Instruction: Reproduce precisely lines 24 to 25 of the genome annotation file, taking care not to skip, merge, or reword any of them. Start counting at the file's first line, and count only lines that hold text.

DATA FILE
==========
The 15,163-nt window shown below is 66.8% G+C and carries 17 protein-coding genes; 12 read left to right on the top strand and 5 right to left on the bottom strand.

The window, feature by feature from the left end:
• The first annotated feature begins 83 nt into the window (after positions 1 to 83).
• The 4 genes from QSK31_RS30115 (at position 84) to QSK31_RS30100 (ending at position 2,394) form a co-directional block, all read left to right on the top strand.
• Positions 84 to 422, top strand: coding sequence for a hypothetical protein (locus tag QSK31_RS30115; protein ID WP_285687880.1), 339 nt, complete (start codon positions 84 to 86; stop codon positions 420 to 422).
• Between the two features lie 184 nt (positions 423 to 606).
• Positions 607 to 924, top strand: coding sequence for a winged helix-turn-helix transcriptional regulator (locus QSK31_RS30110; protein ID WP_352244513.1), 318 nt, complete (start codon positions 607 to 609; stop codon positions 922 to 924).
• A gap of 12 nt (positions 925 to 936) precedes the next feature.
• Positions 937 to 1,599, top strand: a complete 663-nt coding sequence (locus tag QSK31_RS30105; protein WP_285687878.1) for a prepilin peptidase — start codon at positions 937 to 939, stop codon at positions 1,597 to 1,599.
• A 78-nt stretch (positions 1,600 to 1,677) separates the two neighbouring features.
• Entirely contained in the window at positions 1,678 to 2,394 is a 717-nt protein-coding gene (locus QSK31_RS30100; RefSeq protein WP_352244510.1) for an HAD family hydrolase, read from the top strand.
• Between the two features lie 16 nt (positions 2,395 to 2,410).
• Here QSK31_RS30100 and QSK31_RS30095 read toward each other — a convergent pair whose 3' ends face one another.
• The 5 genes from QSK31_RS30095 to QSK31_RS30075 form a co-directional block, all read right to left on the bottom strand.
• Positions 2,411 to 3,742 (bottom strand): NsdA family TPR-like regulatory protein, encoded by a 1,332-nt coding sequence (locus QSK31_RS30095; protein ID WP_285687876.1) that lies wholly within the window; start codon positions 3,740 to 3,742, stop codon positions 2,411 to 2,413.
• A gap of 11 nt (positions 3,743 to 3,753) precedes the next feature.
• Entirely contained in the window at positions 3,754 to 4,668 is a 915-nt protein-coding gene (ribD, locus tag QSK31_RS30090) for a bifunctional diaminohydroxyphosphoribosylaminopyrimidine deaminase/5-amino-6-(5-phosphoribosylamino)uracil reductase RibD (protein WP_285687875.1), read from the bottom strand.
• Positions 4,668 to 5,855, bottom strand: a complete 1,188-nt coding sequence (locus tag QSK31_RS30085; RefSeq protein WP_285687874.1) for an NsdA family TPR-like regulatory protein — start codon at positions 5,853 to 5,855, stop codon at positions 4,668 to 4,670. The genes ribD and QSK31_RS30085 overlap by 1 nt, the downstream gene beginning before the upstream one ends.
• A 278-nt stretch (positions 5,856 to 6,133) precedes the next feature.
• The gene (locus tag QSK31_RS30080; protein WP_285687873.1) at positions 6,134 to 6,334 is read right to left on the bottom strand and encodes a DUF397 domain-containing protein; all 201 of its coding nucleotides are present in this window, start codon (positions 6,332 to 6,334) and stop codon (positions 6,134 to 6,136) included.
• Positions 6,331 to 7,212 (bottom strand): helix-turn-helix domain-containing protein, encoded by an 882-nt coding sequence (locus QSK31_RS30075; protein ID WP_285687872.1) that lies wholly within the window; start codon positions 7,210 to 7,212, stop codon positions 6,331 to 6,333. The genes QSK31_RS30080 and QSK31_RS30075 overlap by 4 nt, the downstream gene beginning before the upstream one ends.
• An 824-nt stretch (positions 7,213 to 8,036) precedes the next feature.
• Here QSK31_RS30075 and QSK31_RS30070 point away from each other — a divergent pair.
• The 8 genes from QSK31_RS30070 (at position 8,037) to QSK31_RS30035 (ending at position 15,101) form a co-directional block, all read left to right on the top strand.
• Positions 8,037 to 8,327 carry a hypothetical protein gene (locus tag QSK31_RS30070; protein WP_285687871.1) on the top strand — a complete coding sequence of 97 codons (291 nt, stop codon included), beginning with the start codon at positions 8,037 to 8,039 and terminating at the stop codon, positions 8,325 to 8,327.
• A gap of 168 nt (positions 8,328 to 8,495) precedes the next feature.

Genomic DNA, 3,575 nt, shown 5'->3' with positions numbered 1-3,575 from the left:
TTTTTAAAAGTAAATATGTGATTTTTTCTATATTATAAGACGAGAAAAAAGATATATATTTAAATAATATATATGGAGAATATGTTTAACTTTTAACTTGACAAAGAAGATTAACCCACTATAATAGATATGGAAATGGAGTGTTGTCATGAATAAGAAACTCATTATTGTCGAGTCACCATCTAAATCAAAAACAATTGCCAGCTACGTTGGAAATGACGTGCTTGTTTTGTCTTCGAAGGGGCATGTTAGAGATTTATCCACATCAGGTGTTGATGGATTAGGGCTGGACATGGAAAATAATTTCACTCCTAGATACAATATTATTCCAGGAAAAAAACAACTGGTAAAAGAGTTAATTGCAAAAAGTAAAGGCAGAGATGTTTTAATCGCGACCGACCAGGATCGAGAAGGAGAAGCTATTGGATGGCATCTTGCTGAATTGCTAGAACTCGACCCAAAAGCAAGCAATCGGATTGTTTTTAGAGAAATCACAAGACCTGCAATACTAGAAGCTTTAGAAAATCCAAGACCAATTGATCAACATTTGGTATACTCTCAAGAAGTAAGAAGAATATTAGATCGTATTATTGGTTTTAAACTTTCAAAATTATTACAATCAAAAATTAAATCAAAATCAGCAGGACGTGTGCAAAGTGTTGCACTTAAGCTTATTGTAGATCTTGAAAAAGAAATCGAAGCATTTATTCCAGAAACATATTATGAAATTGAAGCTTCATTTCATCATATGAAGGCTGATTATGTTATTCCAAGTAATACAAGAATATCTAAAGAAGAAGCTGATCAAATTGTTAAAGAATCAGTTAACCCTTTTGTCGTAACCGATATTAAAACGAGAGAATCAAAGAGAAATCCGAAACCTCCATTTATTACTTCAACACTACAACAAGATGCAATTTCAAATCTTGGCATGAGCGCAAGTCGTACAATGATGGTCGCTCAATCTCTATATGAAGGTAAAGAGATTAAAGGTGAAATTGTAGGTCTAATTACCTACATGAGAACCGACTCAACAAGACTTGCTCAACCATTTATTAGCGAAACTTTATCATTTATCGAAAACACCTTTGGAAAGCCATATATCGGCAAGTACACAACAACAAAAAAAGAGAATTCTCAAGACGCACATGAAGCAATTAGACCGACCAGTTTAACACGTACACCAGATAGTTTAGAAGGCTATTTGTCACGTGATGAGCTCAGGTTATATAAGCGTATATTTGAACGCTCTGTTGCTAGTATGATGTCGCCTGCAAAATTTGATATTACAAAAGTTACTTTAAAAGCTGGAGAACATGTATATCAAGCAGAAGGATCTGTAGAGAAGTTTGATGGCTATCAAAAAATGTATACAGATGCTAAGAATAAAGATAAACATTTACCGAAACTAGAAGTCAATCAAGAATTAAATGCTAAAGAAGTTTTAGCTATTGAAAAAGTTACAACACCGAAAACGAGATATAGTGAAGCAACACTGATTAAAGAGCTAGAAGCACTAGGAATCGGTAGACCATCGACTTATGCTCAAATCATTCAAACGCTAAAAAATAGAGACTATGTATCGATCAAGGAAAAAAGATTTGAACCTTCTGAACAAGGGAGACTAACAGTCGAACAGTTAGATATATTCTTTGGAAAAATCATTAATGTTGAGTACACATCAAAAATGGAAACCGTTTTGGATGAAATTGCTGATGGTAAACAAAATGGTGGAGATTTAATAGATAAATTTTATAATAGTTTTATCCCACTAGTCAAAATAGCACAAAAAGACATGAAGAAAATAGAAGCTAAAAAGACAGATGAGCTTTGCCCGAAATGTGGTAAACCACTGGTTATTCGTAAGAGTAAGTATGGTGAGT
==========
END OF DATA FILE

• The 8 genes from QSK31_RS30070 (at position 8,037) to QSK31_RS30035 (ending at position 15,101) form a co-directional block, all read left to right on the top strand.
• Positions 8,037 to 8,327 carry a hypothetical protein gene (locus tag QSK31_RS30070; protein WP_285687871.1) on the top strand — a complete coding sequence of 97 codons (291 nt, stop codon included), beginning with the start codon at positions 8,037 to 8,039 and terminating at the stop codon, positions 8,325 to 8,327.